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Causes: greenhouse gasses

Causes: greenhouse gasses

(Image: MIT)

Greenhouse gasses


  • The sun warms the Earth through solar radiation. The Earth then radiates this warmth back up into the atmosphere where certain gasses stop heat from escaping to space (Fig. 1 & Video 1).
  • These gasses are called climate forcings because they act like a thermostat, helping to regulate the temperature of the atmosphere and with it, the planet.
  • Each gas has a different global warming potential (GWP), that is, how much it can potentially contribute to climate change.
  • They’re called ‘greenhouse’ gasses (GHGs) because, while the process is slightly different, the effect is similar to that of a greenhouse.
  • The more GHGs there are in the atmosphere, the warmer the global climate (Fig. 2).
  • Anthropogenic (man-made) activities have added a lot more GHGs to the atmosphere, mostly from burning fossil fuels but also from agriculture, so global temperatures have risen (Fig. 3).
  • The climate doesn’t instantly respond to adding excessive GHGs into the atmosphere. But once those gasses are up there, the planet will continue to warm for thousands of years. The more we add, the more we ‘lock in’ the effects for ourselves and future generations.

A little has a huge impact

Greenhouse gasses in the atmosphere are measured in parts per million (ppm). While the amounts seem small (see Table 1), without GHFs, the average temperature on Earth would be -18°C; a frozen snowball. With just a few hundred ppm of greenhouse gasses in the atmosphere in the year 1850 (before humans began burning large amounts of fossil fuels), the average temperature on Earth was 13.7°C.

Since 1850 (Fig. 2) we’ve added a lot more GHGs. And we’re continuing to add more every year. Fig. 3 shows much this is warming the planet.

Table 1

One million (1,000,000) molecules of air contains:
~780,000 molecules (parts per million or ppm) of nitrogen (N2)
~210,000 molecules (ppm) of oxygen (O2)
+ non-GHG gasses including helium, hydrogen and trace gasses
+ the following greenhouse gasses:

   Year: 1820 (ppm)

Water vapour              ~  3,900

Carbon dioxide          ~    284

Methane                     ~       0.774

Nitrous oxide               ~       0.27

     Year: 2017 (ppm)

~   4,100

~     407.9 (415 in 2020)

~         1.85

~         0.33

Some GHGs have a much more powerful global warming potential than others, including entirely new man-made GHGs created through industrial processes (*Table 2).

Table 2

Global warming potential

Carbon dioxide


Nitrous oxide

Sulphur hexafluoride*

CFCs -12*

HCFC -22*


Comparative value


25 x stronger

298 x stronger

22,200 x stronger

10,800 x stronger

1,760 x stronger

The above tables are simplified summaries. The chemical interaction of GHGs, how long they survive in the atmosphere and where they’re located in the atmosphere all contribute to their global warming potential over hundreds of years. For full details see the IPCC Report here.

Video 1: How greenhouse gasses work
Fig. 2: Greenhouse gasses (red line) are the largest contribution to rising temperatures or ‘climate forcing’. Some minor cooling occurs following volcanic eruptions (orange line), but otherwise temperatures (grey line) keep rising with rising GHGs. ‘Aerosols’ (dark blue line) are pollutants like ash and soot that prevent some sunlight from reaching Earth, resulting in slight cooling while they’re in the air. This highlights the complexity of climate change because when soot and ash eventually falls out of the atmosphere onto snow and ice, it increases warming by reducing the albedo effect (see ‘Feedback effects and tipping points’ in the menu). (Image composite: Carbon Brief).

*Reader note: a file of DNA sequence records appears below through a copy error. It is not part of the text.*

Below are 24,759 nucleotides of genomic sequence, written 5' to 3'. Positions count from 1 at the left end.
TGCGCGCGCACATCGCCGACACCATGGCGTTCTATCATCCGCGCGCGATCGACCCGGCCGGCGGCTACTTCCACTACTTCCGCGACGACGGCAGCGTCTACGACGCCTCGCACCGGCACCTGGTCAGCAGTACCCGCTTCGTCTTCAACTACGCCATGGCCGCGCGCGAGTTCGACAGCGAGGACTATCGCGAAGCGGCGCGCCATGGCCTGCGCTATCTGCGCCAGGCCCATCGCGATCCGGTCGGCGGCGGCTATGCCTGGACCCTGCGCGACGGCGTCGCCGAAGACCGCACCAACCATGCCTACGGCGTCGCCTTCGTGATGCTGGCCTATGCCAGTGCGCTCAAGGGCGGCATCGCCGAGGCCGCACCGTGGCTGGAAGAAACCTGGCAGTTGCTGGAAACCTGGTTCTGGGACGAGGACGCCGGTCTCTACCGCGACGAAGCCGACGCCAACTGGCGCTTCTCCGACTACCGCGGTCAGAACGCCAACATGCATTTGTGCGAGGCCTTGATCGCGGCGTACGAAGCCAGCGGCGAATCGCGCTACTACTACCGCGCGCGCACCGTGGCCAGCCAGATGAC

Fig. 3: The heat that GHGs contribute to warming is measured in watts/ square metre. This graph shows the main contributors are CO2 (black) and CH4 (grey), with increasing amounts from the other GHGs (coloured). ‘Minor gasses’ include man-made HCFCs and HFCs. While we’ve known about the effect of CO2 for over a century that it’s a problem for our climate (scroll down to see the timeline), there has been a dramatic 43% increase in GHG emissions since 1990. (Image: NOAA).


Climate Forcing:

The term ‘climate forcing’ comes from ‘radiative forcing’ or RF, which is the difference between the amount of solar energy reaching Earth’s atmosphere and the amount that escapes. If more solar energy escapes than arrives, the planet cools (negative RF). Conversely, if less energy escapes than gets in, the planet warms (positive RF). This is due to the The Law of Conservation of Energy, a basic law of thermodynamics, which states that: ‘Energy can neither be created nor destroyed; rather, it can only be transformed or transferred from one form to another.’

Different climate forcings each determine how much solar energy arrives and escapes.

  • Natural Forcings are those that happen through natural changes.
  • Anthropogenic Forcings are those due to human activities.

Click here to learn about the main forcings and how they work (links to page on this site).


Greenhouses work by convection, while atmospheric heating works by absorption and emission of electromagnetic radiation, preventing absorbed heat from leaving the atmosphere through radiative transfer (RT), which is affected by the individual chemical properties of different greenhouse gasses.

References and further reading